It’s the buzzword that’s on every social media marketer’s vocabulary: Quality Content. But what exactly does it mean? There’s no magic formula that will make every post you make instantly popular, because “quality” is a completely subjective term that’s dependent on your target audience. That’s right, you don’t decide whether or not the things you post are considered “quality content”, that status is given by the people who access that content and deem it “quality” enough to share with their friends. The most important thing to keep in mind is that you’re not adhering to your personal concept of quality content; you are always creating it for your readers and consumers. This means you have to be wary of your use of language, images, and post frequency. Vary and adjust your vocabulary to match your audience and post where they post most often.

So how do you define quality content? Do you gauge its worth by Likes or Shares? Or do you delve deeper and look at how long someone stayed at your article, whether or not they scrolled all the way down, etc? All of these are valid markers of quality content, but whether or not the marker applies with change from post to post.

The Infographic – Shareability At Its Finest

The infographic is one of the most powerful tools at a social media marketer’s disposal. These efficiently packaged images includes tons of information segmented into easily understandable steps accompanied by interesting visuals. You shouldn’t, however, see the infographic as a strategy that will bring you instant success; not all infographics become popular, especially if you’re working from a niche market. The shareability factor hinges on the size of the target audience. The larger the target audience, the more relevant your infographic becomes, though at the risk of being lost amongst thousands of other shareable images. Here’s an example if a neat, horizontal infographic that’s easy to read:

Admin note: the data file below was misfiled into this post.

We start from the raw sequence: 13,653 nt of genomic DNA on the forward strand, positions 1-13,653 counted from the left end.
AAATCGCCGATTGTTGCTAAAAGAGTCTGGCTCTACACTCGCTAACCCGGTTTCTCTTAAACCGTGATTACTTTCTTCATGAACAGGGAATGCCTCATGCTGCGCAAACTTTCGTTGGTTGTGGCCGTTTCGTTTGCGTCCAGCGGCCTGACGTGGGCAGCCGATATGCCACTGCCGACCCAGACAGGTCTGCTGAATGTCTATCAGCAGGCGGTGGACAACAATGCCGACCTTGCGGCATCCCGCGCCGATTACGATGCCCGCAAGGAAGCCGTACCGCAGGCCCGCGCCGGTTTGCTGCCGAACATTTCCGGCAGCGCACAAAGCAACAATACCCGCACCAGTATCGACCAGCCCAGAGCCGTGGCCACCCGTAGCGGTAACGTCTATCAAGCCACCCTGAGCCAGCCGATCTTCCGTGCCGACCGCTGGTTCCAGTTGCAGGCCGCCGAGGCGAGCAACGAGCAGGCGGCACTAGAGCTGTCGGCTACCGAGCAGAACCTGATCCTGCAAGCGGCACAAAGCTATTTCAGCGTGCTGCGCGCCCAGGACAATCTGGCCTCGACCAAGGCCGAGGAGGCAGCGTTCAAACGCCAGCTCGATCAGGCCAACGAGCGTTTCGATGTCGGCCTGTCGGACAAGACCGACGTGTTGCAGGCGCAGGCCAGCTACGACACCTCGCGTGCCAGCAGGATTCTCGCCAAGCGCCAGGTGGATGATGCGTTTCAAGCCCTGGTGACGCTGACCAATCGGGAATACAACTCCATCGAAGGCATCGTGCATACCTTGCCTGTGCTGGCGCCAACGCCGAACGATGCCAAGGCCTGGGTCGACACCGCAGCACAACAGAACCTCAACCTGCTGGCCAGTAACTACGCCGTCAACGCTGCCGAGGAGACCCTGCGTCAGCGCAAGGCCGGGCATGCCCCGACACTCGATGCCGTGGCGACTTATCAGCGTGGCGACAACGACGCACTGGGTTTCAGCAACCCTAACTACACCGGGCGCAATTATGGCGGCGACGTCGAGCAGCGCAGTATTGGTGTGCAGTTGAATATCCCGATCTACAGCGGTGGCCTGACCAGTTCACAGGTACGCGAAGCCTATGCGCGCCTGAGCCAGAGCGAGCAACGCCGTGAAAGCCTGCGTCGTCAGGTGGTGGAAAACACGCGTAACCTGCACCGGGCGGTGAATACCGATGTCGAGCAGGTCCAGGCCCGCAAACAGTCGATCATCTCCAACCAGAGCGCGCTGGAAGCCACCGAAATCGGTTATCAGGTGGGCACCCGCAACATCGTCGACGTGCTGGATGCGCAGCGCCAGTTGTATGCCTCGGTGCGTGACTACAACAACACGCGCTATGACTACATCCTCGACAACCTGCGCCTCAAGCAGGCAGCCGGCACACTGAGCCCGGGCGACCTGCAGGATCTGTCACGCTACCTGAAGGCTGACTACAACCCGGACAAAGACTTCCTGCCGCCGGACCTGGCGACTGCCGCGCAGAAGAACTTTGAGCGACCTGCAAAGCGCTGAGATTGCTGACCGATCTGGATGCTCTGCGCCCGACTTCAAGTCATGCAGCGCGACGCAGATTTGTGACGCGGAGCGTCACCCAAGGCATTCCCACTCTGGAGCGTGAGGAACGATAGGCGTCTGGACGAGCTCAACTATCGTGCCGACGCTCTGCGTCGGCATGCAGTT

1. Be General, But Be Specific. I know, it may be confusing and contradictory, but you have to think from a consumer’s point of view. You may understand the information, but you need to be presenting the information like a teacher. Being general means to be inclusive, using language that everyone can understand and avoiding gender-specific pronouns like “he” and “she”. To be specific means you have to provide information and tips that your audience can use right away. The less work and effort your audience needs to do to benefit from your infographic, the better.

2. Choose Your Visuals Wisely. Yes, numbers are impressive, and your first instinct would be to add a pie chart or a bar chart. These things mean absolutely nothing to the average reader other than the fact that you’re comparing the size of one bar to another. Emphasize the use of percentages, as a visual of a large 75% has a more substantial impact than 3 quarters of a pie chart. It gets the point across faster, as the reader won’t have to translate a visual into a number as they view your infographic.

3. Avoid Sensory Overload. Yes, you have a lot of information to share, and no, you don’t have to cram it all into one huge superimage! Guide your audience. Take them on a tour of the infographic with numbered steps configured in a way that they can easily follow without getting lost or overwhelmed. If the reader doesn’t know where to look, they’ll miss on out on important information…information that you spent a great deal of time packaging into an infographic!

4. Be Accessible. Like I mentioned earlier, the information found in an infographic should be something your readers can implement right away with little to no effort. For example, an infographic about cleaning diamond jewelry assumes that everyone has a piece of diamond jewelry they can clean. However, if you create one about cleaning and maintaining jewelry in general (Step 1!) with a subsection that includes diamond jewelry, you’re going to reach a lot more people.